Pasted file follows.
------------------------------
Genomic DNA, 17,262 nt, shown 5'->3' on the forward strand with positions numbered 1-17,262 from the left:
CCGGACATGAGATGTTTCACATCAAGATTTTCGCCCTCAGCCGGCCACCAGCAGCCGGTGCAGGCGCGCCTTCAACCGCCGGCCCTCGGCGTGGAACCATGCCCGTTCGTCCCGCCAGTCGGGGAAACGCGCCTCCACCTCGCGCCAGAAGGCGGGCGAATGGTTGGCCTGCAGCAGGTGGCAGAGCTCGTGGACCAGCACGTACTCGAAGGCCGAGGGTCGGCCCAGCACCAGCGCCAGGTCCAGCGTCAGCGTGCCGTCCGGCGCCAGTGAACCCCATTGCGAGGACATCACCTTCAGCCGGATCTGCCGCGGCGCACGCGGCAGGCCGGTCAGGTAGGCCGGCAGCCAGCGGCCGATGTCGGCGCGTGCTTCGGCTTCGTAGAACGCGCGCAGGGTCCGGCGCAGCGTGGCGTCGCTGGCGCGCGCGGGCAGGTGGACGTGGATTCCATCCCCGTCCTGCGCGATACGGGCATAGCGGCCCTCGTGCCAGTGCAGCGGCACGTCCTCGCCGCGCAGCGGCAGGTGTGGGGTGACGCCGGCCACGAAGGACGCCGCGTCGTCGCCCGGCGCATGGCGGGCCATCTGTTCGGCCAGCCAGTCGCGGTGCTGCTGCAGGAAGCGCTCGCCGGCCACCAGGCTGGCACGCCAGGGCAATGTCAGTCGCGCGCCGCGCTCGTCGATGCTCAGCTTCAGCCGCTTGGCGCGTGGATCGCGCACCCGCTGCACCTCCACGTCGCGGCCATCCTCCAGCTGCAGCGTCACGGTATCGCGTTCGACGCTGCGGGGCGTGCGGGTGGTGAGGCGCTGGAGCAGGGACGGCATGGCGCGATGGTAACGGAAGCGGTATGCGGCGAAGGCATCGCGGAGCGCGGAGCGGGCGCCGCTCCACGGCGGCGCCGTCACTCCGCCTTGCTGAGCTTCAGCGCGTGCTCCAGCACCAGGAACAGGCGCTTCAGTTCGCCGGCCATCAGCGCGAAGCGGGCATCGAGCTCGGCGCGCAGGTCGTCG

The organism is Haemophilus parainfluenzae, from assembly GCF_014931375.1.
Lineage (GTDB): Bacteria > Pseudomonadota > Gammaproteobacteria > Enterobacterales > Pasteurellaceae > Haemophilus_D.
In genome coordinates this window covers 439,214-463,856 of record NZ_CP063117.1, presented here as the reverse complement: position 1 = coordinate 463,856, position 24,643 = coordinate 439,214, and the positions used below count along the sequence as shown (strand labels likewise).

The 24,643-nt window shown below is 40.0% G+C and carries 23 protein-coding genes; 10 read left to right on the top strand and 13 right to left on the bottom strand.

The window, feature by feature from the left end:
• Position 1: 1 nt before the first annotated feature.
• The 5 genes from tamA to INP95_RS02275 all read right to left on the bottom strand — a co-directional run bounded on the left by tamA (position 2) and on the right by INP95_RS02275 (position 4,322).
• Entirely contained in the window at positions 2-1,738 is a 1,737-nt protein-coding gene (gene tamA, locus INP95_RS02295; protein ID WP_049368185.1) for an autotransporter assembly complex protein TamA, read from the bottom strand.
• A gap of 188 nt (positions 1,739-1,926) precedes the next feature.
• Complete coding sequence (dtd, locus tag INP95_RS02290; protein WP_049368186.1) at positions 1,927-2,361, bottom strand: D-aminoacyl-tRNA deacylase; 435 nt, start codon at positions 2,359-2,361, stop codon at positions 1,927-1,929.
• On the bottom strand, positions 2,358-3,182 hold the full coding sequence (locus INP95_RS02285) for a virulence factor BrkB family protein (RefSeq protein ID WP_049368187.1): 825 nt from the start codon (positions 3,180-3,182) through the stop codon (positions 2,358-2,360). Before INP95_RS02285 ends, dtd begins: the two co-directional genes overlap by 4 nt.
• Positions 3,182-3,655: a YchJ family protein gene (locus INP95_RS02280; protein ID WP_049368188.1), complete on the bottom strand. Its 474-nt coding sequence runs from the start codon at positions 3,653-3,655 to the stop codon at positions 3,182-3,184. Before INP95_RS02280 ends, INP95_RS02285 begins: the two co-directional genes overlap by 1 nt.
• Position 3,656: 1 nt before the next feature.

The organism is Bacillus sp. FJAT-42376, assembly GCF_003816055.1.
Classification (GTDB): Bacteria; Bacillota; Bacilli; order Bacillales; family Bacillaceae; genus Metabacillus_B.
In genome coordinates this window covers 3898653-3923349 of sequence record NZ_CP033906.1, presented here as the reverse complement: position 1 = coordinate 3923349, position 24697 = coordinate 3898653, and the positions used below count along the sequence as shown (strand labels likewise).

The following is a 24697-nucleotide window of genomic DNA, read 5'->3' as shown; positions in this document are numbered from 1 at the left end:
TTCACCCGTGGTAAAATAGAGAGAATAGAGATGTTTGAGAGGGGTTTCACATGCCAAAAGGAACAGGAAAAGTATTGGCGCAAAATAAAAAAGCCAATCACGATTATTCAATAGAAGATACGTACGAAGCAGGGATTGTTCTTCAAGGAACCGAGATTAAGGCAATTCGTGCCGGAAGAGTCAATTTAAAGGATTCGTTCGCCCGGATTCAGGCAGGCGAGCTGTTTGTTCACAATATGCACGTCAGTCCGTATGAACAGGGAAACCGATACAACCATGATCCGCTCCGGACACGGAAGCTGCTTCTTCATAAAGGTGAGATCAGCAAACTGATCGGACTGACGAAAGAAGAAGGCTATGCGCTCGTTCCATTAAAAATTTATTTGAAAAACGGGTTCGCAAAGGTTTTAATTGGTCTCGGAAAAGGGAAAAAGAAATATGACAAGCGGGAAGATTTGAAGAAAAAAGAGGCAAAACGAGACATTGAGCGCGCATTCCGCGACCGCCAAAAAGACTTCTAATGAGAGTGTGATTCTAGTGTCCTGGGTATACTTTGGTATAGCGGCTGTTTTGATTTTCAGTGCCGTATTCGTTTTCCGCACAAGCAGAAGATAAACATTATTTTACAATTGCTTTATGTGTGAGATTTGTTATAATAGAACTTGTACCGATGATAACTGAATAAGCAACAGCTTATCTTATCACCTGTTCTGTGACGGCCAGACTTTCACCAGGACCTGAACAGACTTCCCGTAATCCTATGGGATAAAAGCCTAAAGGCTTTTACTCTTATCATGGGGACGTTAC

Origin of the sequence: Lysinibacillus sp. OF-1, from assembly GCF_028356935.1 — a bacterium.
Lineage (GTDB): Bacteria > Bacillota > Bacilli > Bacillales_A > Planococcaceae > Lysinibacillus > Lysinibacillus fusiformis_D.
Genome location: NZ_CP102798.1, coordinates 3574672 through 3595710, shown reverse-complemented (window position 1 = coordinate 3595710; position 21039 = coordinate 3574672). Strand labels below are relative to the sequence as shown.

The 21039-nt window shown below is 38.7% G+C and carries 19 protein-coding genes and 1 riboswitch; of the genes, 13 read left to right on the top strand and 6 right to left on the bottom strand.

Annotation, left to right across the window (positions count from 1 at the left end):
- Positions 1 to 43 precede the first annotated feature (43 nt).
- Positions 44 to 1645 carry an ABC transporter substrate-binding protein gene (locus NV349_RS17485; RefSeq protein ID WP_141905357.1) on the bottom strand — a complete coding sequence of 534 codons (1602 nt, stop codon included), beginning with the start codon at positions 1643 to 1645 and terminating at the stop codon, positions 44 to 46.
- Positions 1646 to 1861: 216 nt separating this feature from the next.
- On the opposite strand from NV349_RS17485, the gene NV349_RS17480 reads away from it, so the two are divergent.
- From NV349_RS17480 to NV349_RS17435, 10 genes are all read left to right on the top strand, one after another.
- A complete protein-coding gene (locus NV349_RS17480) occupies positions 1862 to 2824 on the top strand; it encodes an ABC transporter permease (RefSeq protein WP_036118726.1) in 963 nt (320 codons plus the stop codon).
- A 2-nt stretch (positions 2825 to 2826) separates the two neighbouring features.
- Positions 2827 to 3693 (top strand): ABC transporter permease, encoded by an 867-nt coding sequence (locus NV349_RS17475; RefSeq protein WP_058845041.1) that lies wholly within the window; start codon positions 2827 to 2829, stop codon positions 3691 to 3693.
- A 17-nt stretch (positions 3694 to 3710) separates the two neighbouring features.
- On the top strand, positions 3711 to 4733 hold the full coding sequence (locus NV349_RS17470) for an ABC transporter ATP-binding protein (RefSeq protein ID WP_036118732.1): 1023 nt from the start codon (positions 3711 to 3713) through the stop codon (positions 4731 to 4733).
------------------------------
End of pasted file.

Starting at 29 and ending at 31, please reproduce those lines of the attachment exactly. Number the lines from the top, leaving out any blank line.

- On the opposite strand from NV349_RS17485, the gene NV349_RS17480 reads away from it, so the two are divergent.
- From NV349_RS17480 to NV349_RS17435, 10 genes are all read left to right on the top strand, one after another.
- A complete protein-coding gene (locus NV349_RS17480) occupies positions 1862 to 2824 on the top strand; it encodes an ABC transporter permease (RefSeq protein WP_036118726.1) in 963 nt (320 codons plus the stop codon).